Are you planning to visit Cambodia? Phnom Kulen Mountain should definitely be on your list!
As soon as I landed in Siem Reap, I realized that it is very different from Bangkok or the other cities I’ve visited in Southeast Asia. There aren’t big buildings, for example, or traffic jams, and most of the locals are riding bicycles or motorbikes.
The simple and laid-back lifestyle, as observed from the taxi to my hotel made me feel good and relaxed, and I liked the city immediately.
Most tourists just come to Siem Reap to see the temples – I’ve even met people who came to the city for only one and half days…
But just visiting the temples and snapping some pictures before you leave won’t give you a real sense of the city and its inhabitants. Plus, the countryside of Siem Reap is also absolutely stunning.
While planning my trip to Cambodia, I contacted Backstreet Academy, a company that offers unique tours with local hosts across Southeast Asia because I wanted to explore Siem Reap’s countryside, and at the same time learn more about the Cambodian way of living.
Among the myriad of tours that Backstreet Academy offers, I decided on the Phnom KulenTour & Picnic, because it would give me the opportunity to learn more about Buddhism and Hinduism; take an insider look at local life; and also visit an amazing waterfall, which was a bonus, because I love nature. Even better was the fact that it’s a private tour so would be tailored to my schedule and interests.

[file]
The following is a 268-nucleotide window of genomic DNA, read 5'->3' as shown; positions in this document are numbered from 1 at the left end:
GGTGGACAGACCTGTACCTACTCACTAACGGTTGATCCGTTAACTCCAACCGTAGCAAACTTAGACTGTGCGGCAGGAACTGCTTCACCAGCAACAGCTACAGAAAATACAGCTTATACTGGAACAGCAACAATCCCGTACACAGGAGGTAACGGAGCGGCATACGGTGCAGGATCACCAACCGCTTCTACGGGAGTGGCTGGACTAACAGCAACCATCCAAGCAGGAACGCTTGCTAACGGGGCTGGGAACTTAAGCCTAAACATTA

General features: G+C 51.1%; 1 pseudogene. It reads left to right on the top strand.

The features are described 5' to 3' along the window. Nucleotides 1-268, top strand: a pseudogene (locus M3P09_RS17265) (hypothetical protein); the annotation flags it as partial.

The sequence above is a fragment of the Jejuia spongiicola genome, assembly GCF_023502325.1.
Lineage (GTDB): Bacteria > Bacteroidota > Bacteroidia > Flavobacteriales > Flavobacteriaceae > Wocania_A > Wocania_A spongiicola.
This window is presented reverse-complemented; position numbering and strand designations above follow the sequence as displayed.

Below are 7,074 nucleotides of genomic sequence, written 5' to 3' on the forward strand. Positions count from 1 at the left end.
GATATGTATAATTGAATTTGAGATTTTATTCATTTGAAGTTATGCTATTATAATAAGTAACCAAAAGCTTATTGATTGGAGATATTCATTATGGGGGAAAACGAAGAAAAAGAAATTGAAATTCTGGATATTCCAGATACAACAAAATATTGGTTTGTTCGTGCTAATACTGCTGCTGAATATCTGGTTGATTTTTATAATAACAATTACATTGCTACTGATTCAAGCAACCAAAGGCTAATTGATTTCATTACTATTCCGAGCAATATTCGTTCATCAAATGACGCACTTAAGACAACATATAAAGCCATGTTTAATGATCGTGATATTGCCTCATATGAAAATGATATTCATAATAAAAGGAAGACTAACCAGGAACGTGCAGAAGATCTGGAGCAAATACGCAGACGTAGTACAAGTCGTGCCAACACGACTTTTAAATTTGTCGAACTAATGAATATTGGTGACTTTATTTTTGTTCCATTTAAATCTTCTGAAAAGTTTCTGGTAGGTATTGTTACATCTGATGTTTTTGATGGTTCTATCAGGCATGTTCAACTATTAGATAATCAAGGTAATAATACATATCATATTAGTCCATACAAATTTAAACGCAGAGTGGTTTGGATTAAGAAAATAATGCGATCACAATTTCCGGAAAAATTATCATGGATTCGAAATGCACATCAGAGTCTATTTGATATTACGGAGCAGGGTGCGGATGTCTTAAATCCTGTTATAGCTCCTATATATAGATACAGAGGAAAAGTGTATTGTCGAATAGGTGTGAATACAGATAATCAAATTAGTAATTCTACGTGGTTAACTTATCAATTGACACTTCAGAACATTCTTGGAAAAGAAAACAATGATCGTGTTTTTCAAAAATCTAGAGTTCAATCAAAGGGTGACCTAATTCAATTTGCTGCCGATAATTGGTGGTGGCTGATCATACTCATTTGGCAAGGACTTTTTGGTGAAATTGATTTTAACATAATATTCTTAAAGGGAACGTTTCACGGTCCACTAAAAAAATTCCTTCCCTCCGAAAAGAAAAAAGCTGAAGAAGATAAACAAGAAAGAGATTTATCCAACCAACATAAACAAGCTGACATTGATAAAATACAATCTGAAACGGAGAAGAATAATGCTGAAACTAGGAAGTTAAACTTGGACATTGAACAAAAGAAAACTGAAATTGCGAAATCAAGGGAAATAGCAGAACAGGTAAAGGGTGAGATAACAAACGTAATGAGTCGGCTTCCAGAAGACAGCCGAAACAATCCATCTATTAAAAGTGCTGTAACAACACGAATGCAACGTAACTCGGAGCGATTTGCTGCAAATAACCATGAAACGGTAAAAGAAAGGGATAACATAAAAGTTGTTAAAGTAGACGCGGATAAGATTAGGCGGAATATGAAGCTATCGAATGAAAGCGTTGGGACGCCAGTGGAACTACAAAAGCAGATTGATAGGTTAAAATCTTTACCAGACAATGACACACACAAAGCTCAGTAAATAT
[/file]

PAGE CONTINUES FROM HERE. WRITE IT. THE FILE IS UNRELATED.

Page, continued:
Phnom Kulen Tour & Picnic
The tour takes visitors to Phnom Kulen Moutain, which is located 50Km north east of Siem Reap and considered by Khmers as the most sacred mountain in Cambodia.
The day after visiting the Siem Reap temples, I woke up at 7:00 AM and the driver and Soy Kosal, the guide, came to pick me up at Hillocks Hotel.
Soy is a Siem Reap native who studied Project Management, has been working in hotel hospitality for almost 7 years and spoke very good English.
Minutes after leaving Siem Reap, we were surrounded by rice fields dotted with huge palm trees in a breathtaking landscape. The blue sky, the sun and clouds just made the scenery even more picturesque and beautiful.
One Thousand Linga
As we traveled along the valley of “Mountain of Lychees”, the landscape changed dramatically. The road narrowed and winded its way through lush vegetation and past huge rocks before delivering us to our first stop, the Phnom Kulen river and a hot spring.
The “River of One Thousand Lingas” is called that because of the many phallic symbols, representative of Shiva in Hinduism, carved into the rocks on the riverbed. These go on for about 2 km (1.24 mi) and date from 802 A.D. – ie from before the construction of the temples in Siem Reap. There are also many Yoni carvings (a stylized representation of female genitalia symbolising the goddess Shakti in Hinduism).